The prescribing of off-label and unauthorised medicines to children is still widespread in Europe, accounting for 45%-60% of total prescriptions in both inpatient and outpatient care, says a new report from the European Medicines Agency (EMA).
The study findings show the highest rates of use are in very young children and in children with very severe conditions. It also notes that the therapeutic classes that are used most frequently off-label or without a marketing authorisation are: antiarrhythmics, antihypertensives (renin-angiotensin inhibitors and beta-blockers) proton pump inhibitors and H2-receptor antagonists, antiasthmatics, and antidepressants (mainly selective serotonin reuptake inhibitors, serotonin-norepinephrine reuptake inhibitors and tricyclic antidepressants), contraceptives (in adolescents), and antibiotics (in very young children).
The survey was conducted to support the development of the EMA’s Paediatric Committee (PDCO)’s inventory of paediatric needs, a list which describes the different therapeutic areas where research into and develop of medicnes for children is particularly needed. This applies to both off-patent medicines and new products, including authorised drugs and those current under development.
However, the data made available to the EMA for the study was ‘very scarce,” with only 22 - 20 European Union (EU) and two non-EU - countries out of the 30 invited to participate actually submitting data, says the Agency. Moreover, a lack of heterogeneity made inter-company comparisons impossible and there was poor distinction between different types of drug use in children (authorised, unauthorised and off-label), which was further confused by the lack of common terminology in the different EU countries, it adds.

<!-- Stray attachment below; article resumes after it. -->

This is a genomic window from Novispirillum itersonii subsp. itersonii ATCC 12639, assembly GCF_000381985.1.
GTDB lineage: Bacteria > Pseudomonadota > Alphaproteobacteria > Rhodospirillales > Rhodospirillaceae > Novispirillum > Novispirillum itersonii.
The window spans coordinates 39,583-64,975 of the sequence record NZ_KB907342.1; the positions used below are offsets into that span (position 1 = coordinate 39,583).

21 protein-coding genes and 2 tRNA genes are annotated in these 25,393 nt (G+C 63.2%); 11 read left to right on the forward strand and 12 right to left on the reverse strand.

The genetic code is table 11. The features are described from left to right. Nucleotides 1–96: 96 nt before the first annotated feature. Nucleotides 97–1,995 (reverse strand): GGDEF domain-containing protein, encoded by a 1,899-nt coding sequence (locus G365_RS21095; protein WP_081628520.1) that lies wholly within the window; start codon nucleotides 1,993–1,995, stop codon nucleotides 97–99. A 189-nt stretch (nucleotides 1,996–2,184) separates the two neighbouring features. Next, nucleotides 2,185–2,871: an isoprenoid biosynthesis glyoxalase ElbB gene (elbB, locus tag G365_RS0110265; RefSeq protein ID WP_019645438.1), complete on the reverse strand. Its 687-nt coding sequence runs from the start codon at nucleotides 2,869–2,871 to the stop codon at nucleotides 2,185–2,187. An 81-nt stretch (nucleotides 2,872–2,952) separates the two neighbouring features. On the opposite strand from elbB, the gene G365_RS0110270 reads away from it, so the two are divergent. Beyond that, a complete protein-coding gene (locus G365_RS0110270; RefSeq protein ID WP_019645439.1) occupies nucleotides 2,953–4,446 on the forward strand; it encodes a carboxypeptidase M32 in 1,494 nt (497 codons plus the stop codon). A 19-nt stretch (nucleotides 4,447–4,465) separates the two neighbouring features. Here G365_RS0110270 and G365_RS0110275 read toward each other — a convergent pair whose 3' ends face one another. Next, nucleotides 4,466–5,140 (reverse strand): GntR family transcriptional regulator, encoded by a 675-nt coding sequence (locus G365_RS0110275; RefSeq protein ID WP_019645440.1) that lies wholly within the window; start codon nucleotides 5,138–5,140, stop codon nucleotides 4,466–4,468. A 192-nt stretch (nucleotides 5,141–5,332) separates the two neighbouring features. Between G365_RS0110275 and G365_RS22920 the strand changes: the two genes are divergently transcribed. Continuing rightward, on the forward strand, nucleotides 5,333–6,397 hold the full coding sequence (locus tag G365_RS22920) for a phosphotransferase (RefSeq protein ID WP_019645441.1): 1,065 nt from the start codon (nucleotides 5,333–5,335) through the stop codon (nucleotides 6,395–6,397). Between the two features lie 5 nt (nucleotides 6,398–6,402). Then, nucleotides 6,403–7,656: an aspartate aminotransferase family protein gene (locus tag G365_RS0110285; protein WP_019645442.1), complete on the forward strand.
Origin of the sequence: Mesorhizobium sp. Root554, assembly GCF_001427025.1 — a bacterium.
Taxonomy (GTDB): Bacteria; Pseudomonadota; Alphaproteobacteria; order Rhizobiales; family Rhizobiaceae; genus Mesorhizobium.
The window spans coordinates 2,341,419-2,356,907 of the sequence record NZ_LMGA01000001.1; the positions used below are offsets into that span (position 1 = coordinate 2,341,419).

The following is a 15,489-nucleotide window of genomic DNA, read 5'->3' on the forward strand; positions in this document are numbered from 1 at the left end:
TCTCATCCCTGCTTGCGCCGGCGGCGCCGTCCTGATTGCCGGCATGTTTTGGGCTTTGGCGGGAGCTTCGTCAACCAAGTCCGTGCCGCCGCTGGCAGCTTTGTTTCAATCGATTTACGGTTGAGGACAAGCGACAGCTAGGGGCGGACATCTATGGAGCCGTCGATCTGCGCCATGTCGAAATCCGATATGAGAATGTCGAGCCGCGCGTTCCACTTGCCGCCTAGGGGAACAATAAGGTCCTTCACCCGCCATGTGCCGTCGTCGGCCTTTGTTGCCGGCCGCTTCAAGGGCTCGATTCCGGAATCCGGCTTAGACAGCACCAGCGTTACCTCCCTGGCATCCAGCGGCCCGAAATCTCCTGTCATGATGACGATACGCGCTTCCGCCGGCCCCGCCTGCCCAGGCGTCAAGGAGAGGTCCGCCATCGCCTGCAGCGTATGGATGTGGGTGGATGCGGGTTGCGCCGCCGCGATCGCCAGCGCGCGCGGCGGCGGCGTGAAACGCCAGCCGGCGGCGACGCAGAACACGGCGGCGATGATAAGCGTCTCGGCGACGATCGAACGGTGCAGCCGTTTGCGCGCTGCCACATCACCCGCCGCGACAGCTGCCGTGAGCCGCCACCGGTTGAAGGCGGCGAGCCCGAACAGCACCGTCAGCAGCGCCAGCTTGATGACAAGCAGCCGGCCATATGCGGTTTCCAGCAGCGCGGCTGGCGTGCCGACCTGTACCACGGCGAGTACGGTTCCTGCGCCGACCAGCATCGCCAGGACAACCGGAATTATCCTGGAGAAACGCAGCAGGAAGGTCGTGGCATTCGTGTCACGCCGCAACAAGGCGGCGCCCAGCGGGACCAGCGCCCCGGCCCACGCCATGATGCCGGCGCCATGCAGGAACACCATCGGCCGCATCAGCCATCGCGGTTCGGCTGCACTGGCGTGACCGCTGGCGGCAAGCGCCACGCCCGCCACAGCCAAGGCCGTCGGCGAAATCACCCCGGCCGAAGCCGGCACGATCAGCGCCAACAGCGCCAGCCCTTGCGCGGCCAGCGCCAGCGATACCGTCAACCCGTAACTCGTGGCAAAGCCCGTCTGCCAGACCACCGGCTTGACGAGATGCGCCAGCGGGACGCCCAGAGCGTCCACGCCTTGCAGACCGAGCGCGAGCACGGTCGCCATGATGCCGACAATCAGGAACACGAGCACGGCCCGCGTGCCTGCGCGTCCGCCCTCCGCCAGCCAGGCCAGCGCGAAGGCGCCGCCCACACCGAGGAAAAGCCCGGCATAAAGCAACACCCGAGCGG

Data from the UK was obtained by using the British National Formulary for Children (BNFC). As expert clinical advisers are used in the UK to advise on use of unlicensed medicines and off-label uses, there was no estimation of the nation’s existing use (both authorised and unauthorised/off-label) of paediatric medicines, says the report.
One important reason for off-label and unauthorised drug use in children is the current lack of age-appropriate formulations, including form and strength, and this produced some surprising results in the study, such as the high off-label use of many antiasthmatics, despite the high paediatric incidence of this condition, says the EMA.
Nor was the exercise able to provide sufficient safety information - only Austria submitted some safety data - but many publications have established that adverse effects are more frequent, more serious and more underreported when medicines are used unauthorised or off-label, says the report. The Paediatric Regulation is expected to improve the situation by ensuring that new products are meeting paediatric needs through the Paediatric Investigation Plans (PIPs) agreed by the PDCO but, says the EMA, in the meantime “a number of easy-to-reach solutions could be proposed at least to make existing medicines available to all member states and existing information to all prescribers for the sake of European children.”